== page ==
The end-of-year lists of favourite plays and performances should be on their way soon, once the food coma has abated, but to tide you over, here’s my list of 9 of my top moments in a theatre over 2016, the things that first come to mind when someone says ‘what did you enjoy this year’. For reference, here’s my 2015 list and 2014 list.
The ‘arrival’ of the Hope TheatreI’ve been gazumped by The Stage in recognising this Islington fringe theatre for a stellar year but it is no more than Matthew Parker and his team there deserve. Over the course of 2016, intelligent and exciting programming has made the Hope into a must-see venue for me, no mean feat in a market already full of fringe venues and new ones opening every time you look up. From promoting new writing to astutely chosen revivals, scorchingly personal writing to themed seasons culminating in delightfully campy lesbian musicals, this theatre has been on fire all year long and has made me excited to see every single thing they put – and there’s precious few places, large or small, that can say that.
Wizards and magic and owls, oh myI’d have to see Harry Potter and the Cursed Child again before deciding officially whether it is a great piece of drama or not, but there’s no doubting that it is a stonking piece of theatre and the atmosphere at the very first shows was something quite amazing to be a part of, even from the back row of the balcony. The romantic sweep of Christine Jones’ set and Steven Hoggett’s movement, John Tiffany’s endlessly imaginative direction and of course, the masterfully jaw-dropping effects from Jamie Harrison. It felt like something I’d never seen before and in the case of Sprocket the Owl, it was something no-one else saw either!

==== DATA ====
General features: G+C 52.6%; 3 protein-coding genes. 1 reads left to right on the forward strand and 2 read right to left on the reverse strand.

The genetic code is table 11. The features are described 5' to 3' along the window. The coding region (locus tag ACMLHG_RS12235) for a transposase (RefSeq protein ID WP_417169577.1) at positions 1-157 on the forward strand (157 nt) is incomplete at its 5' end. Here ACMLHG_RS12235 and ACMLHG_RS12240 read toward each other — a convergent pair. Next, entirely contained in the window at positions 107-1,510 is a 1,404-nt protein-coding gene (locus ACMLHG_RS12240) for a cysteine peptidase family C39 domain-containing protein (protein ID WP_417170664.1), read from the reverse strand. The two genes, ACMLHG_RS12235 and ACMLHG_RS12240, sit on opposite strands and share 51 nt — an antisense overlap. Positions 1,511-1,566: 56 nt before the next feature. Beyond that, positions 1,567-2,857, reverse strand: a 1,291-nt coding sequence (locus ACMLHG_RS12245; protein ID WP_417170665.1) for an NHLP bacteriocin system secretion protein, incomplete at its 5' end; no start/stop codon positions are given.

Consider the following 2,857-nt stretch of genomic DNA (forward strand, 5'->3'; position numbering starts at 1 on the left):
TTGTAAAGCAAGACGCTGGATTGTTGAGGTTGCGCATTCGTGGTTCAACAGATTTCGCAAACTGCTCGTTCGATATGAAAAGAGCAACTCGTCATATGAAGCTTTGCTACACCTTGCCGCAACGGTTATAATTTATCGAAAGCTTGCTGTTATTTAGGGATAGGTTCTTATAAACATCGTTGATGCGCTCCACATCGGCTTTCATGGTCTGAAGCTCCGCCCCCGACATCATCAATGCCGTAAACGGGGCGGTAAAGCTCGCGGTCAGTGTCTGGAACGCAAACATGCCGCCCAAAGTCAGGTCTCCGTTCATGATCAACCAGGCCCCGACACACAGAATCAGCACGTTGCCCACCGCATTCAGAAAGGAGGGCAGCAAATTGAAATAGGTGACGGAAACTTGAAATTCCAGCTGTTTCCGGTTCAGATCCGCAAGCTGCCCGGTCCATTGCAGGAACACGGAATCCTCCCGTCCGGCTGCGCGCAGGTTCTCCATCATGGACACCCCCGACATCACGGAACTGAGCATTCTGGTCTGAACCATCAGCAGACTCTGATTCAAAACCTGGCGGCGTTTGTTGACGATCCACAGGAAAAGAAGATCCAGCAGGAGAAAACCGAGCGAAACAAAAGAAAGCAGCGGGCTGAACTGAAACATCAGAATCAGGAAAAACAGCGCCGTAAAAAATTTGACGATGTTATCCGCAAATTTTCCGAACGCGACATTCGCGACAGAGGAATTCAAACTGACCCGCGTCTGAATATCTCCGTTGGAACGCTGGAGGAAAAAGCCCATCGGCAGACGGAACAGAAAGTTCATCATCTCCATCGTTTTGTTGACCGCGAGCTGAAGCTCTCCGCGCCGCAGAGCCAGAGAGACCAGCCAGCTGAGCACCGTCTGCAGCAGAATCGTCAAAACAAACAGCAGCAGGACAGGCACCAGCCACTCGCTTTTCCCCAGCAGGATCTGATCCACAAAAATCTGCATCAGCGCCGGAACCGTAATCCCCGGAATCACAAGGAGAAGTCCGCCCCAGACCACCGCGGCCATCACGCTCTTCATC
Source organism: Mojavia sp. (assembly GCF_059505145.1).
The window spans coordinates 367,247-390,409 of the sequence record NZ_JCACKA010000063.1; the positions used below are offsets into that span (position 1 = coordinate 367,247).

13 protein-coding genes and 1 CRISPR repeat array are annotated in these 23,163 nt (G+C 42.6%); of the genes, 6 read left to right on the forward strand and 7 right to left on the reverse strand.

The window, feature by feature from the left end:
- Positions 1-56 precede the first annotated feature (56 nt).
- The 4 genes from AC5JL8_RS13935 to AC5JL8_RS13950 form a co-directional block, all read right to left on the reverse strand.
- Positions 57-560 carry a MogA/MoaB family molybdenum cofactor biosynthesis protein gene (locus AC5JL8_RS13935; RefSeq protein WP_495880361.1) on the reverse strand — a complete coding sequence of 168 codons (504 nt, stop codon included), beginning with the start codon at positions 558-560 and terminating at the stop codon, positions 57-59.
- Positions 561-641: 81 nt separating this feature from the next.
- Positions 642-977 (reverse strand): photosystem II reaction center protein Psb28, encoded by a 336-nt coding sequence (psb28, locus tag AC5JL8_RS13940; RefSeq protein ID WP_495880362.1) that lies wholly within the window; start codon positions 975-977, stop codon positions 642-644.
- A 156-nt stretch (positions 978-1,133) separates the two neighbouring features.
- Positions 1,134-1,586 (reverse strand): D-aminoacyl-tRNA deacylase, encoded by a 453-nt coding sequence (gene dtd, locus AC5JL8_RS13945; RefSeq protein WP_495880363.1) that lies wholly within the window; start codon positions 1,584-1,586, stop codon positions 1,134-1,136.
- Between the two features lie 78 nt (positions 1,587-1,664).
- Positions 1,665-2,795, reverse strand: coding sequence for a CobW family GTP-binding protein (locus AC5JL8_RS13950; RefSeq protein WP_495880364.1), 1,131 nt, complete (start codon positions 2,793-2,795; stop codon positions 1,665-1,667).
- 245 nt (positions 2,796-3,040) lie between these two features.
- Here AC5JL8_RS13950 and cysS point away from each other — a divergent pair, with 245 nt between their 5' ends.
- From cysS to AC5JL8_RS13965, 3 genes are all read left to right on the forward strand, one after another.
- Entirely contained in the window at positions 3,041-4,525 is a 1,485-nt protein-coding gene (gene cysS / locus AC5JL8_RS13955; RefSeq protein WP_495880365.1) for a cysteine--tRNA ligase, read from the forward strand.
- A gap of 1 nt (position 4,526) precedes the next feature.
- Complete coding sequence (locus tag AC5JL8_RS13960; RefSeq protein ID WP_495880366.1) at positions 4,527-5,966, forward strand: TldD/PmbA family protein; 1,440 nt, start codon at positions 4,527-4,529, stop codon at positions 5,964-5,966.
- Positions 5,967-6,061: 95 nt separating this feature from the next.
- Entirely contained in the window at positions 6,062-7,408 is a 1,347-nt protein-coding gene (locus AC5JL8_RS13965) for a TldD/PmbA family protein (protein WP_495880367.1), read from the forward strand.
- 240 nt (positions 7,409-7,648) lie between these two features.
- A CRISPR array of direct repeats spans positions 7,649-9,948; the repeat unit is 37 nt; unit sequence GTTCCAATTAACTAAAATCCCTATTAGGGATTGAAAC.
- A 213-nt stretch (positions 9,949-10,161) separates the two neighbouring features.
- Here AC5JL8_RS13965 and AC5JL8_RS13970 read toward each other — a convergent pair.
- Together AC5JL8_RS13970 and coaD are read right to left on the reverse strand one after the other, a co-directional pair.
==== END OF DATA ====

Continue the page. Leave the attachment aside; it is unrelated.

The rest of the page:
(c) Stephen CummiskeyMiriam Buether turning the world upside downIt’s incredible that in the same month that I saw Harry Potter, a play at the Hampstead Theatre matched it for simply astounding set design. Miriam Buether’s work on Wild was jaw-droppingly good and what I was particularly proud of on a personal level, was how I managed to reference it in plain sight in the review, yet still managing to avoid spoilers.See also: opening in the same month, Bob Crowley’s design for Aladdin was impressive against such stiff competition
The Hired Man brought to orchestral lifeI knew the concert version of The Hired Man at Cadogan Hall would be good, but I wasn’t prepared for just how emotional it would be. Hearing Jenna Russell and John Owen-Jones duetting on ‘No Choir Of Angels’ took me to the edge, being joined by Matthew Seadon-Young for the soaring ‘If I Could’ pushed me right over to leave me quietly sobbing for most of the interval.See also: Glenn Close ripping through ‘As If We Never Said Goodbye’